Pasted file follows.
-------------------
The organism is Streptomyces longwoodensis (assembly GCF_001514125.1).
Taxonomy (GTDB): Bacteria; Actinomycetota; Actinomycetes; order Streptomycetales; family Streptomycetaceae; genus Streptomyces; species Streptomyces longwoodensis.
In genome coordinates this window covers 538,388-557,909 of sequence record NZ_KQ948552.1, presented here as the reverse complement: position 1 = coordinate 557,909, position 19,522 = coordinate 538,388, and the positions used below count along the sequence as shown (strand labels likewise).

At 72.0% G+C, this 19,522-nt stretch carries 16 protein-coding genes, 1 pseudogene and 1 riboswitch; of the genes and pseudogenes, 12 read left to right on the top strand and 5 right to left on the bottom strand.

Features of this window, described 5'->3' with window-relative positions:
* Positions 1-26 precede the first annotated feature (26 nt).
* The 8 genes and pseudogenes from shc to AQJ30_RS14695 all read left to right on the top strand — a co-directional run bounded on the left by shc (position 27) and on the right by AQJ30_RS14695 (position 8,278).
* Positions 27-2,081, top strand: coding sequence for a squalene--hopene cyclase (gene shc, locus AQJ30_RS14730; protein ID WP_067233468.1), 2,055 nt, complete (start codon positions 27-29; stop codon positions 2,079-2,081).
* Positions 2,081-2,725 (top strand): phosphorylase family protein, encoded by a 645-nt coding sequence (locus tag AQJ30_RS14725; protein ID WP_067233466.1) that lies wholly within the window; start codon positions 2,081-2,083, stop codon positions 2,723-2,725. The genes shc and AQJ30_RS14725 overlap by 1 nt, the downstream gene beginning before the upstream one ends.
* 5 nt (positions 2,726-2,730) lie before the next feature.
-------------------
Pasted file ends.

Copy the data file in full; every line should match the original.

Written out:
The organism is Streptomyces longwoodensis (assembly GCF_001514125.1).
Taxonomy (GTDB): Bacteria; Actinomycetota; Actinomycetes; order Streptomycetales; family Streptomycetaceae; genus Streptomyces; species Streptomyces longwoodensis.
In genome coordinates this window covers 538,388-557,909 of sequence record NZ_KQ948552.1, presented here as the reverse complement: position 1 = coordinate 557,909, position 19,522 = coordinate 538,388, and the positions used below count along the sequence as shown (strand labels likewise).

At 72.0% G+C, this 19,522-nt stretch carries 16 protein-coding genes, 1 pseudogene and 1 riboswitch; of the genes and pseudogenes, 12 read left to right on the top strand and 5 right to left on the bottom strand.

Features of this window, described 5'->3' with window-relative positions:
* Positions 1-26 precede the first annotated feature (26 nt).
* The 8 genes and pseudogenes from shc to AQJ30_RS14695 all read left to right on the top strand — a co-directional run bounded on the left by shc (position 27) and on the right by AQJ30_RS14695 (position 8,278).
* Positions 27-2,081, top strand: coding sequence for a squalene--hopene cyclase (gene shc, locus AQJ30_RS14730; protein ID WP_067233468.1), 2,055 nt, complete (start codon positions 27-29; stop codon positions 2,079-2,081).
* Positions 2,081-2,725 (top strand): phosphorylase family protein, encoded by a 645-nt coding sequence (locus tag AQJ30_RS14725; protein ID WP_067233466.1) that lies wholly within the window; start codon positions 2,081-2,083, stop codon positions 2,723-2,725. The genes shc and AQJ30_RS14725 overlap by 1 nt, the downstream gene beginning before the upstream one ends.
* 5 nt (positions 2,726-2,730) lie before the next feature.